Torah Fax

Friday, September 23, 2004 - 17 Elul, 5764

Torah Reading: Ki Tavo (Deuteronomy 26:1 - 29:8)
Candle Lighting Time: 7:06 PM
Shabbat Ends: 8:05 PM

Do You See What I Mean? 

This week's Parshah, Ki Tavo, contains the "Tochachah, reprimand," a portion which details numerous curses that would befall those would did not adhere steadfastly to the Torah. The Talmud tells us that the reading of this portion before Rosh HaShannah is intentional - in fact, the Jewish calendar was set up specifically so that the Tochachah would always be read just before the New Year.

The reason for this enactment is twofold. First, it is intended to jolt us into realizing our responsibilities. The Torah does not tell us of the harsh punishments it has in store for those who abandon it merely as scare tactic. By telling us how terrible the punishments are for those who go against G‑d's will, the Torah wants us to take seriously our weighty responsibility in upholding that will.

The second reason that we conclude the year by reading the Tochachah is to symbolically put an end to all curses and suffering. We implore G‑d that just as we have concluded the year, so too should we end all of the suffering that has plagued us in the past.

But, with all of this explanation, a question (especially from the Chassidic perspective) remains. The Torah is called a Torah of Chesed, kindness. Proverbs refers to the Torah this way: "Its ways are pleasant and all of its paths are peace." How, then, can even a small portion of the Torah discuss such dire threats and condemnations?

The answer is (are you thinking like a Chassid yet?) that in reality these verses do not contain curses at all. True, on the surface the words in our Parshah appear to be unbearably harsh, but they are actually hidden blessings of the highest order. Chassidic thought explains that these blessings are so sublime that they cannot be expressed in conventional terms. No normal terminology could do justice to the phenomenal nature of goodness contained in these blessings so they are instead alluded to in "code." The Torah employs negative terminology to convey these sublime blessings.

To be sure, one needs to have a healthy dose of spiritual sensitivity to be able to see beyond the literal meaning of these verses and uncover the treasure of blessings hidden therein. But G‑d has blessed the Jewish people with just such "visionaries" who indeed see beyond the apparent and obvious; people that can unearth the "story behind the story." It is up to us to try to view creation, ourselves and - in this case - the Torah itself through their eyes and from their deeper, more spiritual perspective.

Rabbi Schneur Zalman, the first Lubavitcher Rebbe, was one such visionary. A story is told of his twelve year old son - later to become the second Rebbe of Lubavitch - Rabbi DovBer. On the week when Ki Tavo was to be read, Rabbi Schneur Zalman, who usually read the Torah, was out of town. When the young DovBer heard the curses read by another Torah reader instead of his father, he was so devastated that he fainted and became dangerously ill. He was so weakened by the ordeal that several weeks later, on the eve of Yom Kippur, his doctors were not sure whether he was strong enough to fast.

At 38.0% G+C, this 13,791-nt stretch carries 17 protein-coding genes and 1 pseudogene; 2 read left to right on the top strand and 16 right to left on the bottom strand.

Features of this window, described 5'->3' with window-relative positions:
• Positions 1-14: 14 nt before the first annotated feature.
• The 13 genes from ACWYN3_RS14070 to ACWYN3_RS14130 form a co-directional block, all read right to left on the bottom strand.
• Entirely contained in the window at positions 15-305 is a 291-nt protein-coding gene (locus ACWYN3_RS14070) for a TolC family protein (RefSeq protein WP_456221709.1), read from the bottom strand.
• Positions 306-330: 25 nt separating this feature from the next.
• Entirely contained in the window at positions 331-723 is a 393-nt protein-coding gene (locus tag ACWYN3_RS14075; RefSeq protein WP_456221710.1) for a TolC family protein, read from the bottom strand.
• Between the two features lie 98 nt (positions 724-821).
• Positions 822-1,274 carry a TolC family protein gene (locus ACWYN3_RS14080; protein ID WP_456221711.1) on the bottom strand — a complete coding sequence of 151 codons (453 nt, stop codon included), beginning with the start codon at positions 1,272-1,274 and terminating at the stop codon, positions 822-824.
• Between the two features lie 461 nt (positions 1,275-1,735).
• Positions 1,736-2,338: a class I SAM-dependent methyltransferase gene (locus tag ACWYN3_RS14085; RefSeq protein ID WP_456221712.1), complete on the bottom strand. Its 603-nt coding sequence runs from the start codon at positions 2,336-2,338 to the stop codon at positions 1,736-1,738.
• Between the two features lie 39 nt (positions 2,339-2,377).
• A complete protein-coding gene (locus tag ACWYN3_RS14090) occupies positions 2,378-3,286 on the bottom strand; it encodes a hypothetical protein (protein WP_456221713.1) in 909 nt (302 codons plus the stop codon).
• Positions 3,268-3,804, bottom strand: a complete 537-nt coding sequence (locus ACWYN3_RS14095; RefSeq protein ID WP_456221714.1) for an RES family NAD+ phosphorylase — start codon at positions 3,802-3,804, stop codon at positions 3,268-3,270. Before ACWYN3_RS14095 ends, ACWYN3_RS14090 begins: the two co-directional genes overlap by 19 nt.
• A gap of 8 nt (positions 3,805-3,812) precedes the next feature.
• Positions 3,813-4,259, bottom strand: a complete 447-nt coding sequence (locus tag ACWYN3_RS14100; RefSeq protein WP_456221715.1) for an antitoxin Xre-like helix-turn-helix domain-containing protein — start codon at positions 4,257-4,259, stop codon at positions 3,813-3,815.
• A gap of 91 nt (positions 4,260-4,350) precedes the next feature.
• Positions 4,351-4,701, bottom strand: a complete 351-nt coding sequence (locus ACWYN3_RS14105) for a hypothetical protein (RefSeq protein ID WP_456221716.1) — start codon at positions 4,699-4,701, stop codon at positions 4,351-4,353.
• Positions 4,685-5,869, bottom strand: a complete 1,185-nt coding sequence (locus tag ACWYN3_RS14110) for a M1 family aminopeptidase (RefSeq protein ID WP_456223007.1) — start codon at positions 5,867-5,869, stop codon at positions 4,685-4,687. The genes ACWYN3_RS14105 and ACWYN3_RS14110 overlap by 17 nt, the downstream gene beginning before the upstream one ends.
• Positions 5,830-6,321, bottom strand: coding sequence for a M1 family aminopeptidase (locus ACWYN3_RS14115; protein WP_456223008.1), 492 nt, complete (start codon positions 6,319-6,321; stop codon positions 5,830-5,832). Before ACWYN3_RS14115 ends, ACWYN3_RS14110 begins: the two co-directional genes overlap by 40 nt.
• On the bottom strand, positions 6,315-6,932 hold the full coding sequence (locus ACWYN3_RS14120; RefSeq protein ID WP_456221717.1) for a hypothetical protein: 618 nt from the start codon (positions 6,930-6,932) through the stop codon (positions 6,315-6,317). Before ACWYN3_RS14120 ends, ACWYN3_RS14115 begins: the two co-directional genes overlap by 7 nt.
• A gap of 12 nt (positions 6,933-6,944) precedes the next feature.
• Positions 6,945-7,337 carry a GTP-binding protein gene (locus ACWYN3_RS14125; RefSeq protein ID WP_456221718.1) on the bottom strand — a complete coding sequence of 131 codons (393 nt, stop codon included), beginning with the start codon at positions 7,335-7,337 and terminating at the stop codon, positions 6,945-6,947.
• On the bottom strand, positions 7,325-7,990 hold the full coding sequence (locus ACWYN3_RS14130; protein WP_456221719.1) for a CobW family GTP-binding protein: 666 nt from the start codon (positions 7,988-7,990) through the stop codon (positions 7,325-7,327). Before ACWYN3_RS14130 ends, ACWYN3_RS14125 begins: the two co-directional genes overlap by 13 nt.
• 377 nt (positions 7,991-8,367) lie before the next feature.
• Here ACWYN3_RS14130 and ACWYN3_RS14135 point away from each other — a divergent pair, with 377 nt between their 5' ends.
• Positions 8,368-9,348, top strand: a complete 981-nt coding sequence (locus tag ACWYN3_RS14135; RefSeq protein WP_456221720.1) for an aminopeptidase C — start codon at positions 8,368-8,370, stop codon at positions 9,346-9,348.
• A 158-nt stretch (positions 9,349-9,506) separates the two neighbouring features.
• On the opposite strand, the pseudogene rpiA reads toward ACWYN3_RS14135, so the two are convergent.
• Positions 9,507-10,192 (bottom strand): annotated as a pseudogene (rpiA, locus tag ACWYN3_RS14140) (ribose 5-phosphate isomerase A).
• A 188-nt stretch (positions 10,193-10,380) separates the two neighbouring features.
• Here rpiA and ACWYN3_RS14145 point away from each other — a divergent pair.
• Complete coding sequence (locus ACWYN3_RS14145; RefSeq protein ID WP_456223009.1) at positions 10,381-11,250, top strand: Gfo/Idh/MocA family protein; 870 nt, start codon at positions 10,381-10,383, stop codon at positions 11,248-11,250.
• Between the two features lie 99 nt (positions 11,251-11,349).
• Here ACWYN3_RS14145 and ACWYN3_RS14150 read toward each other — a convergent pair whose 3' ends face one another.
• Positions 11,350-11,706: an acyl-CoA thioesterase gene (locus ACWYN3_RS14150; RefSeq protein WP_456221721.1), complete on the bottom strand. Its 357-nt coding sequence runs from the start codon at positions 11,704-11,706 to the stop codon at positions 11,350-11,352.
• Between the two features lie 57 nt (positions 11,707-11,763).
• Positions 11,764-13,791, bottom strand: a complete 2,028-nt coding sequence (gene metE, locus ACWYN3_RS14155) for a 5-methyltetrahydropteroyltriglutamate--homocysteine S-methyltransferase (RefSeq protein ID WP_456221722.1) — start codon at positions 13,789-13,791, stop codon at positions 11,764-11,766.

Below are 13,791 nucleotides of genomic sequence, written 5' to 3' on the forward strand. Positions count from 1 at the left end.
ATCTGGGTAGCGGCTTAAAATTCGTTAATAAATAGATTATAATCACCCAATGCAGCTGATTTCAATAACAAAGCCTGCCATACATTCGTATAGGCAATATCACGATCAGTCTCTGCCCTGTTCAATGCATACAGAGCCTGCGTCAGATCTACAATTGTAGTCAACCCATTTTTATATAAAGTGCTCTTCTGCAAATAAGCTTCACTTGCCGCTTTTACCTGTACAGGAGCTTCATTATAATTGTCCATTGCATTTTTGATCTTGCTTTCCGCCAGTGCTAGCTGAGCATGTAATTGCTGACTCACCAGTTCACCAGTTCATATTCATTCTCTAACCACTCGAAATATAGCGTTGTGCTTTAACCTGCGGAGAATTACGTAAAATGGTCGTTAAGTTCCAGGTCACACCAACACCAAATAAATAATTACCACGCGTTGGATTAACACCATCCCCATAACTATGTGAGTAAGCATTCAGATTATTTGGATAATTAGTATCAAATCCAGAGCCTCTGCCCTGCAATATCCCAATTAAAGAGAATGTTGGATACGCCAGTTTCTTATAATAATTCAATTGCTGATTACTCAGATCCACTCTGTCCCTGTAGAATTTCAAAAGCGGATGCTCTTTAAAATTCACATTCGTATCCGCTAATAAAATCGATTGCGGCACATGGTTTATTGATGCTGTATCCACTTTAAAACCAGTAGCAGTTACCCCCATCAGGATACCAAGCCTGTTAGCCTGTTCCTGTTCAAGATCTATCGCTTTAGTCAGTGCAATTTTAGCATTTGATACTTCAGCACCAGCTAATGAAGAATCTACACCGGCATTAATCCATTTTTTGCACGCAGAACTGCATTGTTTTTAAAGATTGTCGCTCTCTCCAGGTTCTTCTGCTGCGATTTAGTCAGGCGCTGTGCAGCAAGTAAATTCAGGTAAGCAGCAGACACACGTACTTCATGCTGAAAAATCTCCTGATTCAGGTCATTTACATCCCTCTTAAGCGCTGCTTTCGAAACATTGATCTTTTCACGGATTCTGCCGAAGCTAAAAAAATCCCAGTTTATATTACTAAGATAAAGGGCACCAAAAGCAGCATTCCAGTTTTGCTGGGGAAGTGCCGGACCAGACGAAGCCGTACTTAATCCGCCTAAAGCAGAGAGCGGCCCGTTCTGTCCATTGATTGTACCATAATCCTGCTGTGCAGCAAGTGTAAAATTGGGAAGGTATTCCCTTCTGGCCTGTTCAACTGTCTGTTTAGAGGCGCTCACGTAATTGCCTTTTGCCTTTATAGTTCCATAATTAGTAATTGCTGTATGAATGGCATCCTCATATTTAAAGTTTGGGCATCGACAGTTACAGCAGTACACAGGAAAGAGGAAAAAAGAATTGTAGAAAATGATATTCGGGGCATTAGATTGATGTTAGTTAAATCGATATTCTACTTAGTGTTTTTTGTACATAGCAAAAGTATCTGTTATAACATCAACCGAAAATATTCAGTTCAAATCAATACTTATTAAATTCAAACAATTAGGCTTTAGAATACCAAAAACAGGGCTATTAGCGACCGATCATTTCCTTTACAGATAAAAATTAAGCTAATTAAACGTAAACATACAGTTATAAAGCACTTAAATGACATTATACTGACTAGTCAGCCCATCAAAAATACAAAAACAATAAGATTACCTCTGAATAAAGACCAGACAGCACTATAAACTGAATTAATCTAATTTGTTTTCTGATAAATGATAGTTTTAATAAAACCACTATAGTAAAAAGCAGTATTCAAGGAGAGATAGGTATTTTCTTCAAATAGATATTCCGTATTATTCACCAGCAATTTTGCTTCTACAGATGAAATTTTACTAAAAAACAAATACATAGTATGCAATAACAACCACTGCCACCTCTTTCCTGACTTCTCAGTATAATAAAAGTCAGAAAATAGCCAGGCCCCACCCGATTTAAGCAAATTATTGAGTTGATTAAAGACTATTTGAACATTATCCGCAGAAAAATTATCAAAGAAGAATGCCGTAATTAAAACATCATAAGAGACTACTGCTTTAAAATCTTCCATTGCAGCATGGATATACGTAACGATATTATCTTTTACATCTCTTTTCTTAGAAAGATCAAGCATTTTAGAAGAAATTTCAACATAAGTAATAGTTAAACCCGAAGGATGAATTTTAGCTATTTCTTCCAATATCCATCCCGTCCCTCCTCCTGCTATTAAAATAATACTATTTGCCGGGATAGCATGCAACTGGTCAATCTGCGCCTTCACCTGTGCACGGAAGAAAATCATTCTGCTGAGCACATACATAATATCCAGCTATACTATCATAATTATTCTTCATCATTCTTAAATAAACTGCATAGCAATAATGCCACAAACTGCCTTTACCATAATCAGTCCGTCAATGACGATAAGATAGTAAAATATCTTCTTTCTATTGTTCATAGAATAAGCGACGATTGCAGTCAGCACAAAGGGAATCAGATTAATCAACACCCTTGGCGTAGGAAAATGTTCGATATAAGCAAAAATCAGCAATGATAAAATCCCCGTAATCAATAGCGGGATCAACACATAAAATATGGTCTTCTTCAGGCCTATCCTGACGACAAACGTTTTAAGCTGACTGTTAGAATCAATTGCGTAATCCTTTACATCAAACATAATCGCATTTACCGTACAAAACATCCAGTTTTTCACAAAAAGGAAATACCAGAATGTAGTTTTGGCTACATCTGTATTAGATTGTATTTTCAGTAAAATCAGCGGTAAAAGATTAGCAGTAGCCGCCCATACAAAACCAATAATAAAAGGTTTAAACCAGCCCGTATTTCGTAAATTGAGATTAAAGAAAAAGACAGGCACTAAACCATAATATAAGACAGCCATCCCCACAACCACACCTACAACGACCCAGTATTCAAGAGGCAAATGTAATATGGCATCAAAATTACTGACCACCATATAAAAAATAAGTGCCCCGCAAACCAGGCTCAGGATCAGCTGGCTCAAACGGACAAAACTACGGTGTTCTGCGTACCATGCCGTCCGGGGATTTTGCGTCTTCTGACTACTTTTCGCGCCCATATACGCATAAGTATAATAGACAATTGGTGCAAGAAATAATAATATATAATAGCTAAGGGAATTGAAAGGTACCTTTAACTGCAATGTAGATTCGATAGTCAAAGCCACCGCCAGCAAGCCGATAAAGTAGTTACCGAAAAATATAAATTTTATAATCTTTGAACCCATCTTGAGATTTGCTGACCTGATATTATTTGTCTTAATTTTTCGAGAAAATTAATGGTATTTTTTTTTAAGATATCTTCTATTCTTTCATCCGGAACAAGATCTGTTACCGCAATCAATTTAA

After he fully recovered, people asked DovBer why the curses caused him to faint this year in particular. Hadn't he heard the curses read from the Torah in past years as well? He answered that when his father, Rabbi Schneur Zalman, read that same portion from the Torah he heard no curses - only blessings. This year, when someone else read the Torah, he heard the words of the Tochachah without their sublime inner meaning. For the first time the Tochachah terrified Rabbi DovBer, because the literal "outer" meaning of the words crept to the surface.

A message for us: all too often, we jump to the conclusion that certain situations, places or even people are barren of holiness - when in fact, if we would only look a bit harder, we would uncover untold spiritual treasures. Sadly, we are often quick to judge ourselves in the same superficial (and dishonest!) light. We don't want to dig a little deeper and see the great wealth of G‑dly energy we have inside ourselves. But the Rebbe, the visionary of our generation, has taught us that we cannot let our (imagined) negative surface distract us from our true - though not always visible - great spiritual self worth.

We conclude the year with the Tochachah in the hope that we will not to be blinded by what our eye sees superficially' that we will be able to uncover the "blessings in disguise" that we have inside of ourselves. We must be able to tap into the spiritual potential we have within us, which - when accessed - can take us to the greatest of heights and will certainly guarantee that we will be blessed with a good sweet year - together with Moshiach. 
Moshiach Matters

The advance of scientific understanding is increasingly revealing the inherent unity in the universe, as expressed in the forces of nature. Being aware of this can serve as a preparation and prologue to the Era of Moshiach, for at that time the Creator's simple, uncompounded Unity will become evident. That time will also reveal the way in which G‑d's Unity finds expression in the unity that is inherent in all of Creation.

Moshiach - It’s a Jewish issue. For more info, visit

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